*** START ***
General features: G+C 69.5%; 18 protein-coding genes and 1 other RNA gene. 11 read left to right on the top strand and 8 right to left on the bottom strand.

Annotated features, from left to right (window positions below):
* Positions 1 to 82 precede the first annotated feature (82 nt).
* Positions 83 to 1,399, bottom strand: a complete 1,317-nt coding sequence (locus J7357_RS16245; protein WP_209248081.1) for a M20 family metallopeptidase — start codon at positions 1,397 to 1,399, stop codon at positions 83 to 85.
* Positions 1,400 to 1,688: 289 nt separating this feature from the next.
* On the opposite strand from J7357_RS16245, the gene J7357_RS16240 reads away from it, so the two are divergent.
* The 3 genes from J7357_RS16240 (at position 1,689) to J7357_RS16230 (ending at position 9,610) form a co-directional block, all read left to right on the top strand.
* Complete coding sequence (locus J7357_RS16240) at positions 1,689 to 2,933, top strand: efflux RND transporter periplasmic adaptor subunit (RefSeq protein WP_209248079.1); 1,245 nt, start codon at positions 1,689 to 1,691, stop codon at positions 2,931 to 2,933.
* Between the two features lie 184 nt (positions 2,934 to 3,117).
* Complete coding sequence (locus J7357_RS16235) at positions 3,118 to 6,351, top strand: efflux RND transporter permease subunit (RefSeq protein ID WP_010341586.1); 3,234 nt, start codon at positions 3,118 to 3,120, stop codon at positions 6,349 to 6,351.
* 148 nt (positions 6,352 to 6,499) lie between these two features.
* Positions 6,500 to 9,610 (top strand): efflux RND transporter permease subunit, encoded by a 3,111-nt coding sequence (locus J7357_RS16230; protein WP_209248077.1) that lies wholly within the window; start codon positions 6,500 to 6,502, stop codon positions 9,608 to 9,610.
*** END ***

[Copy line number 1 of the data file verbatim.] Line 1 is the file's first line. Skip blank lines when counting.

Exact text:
General features: G+C 69.5%; 18 protein-coding genes and 1 other RNA gene. 11 read left to right on the top strand and 8 right to left on the bottom strand.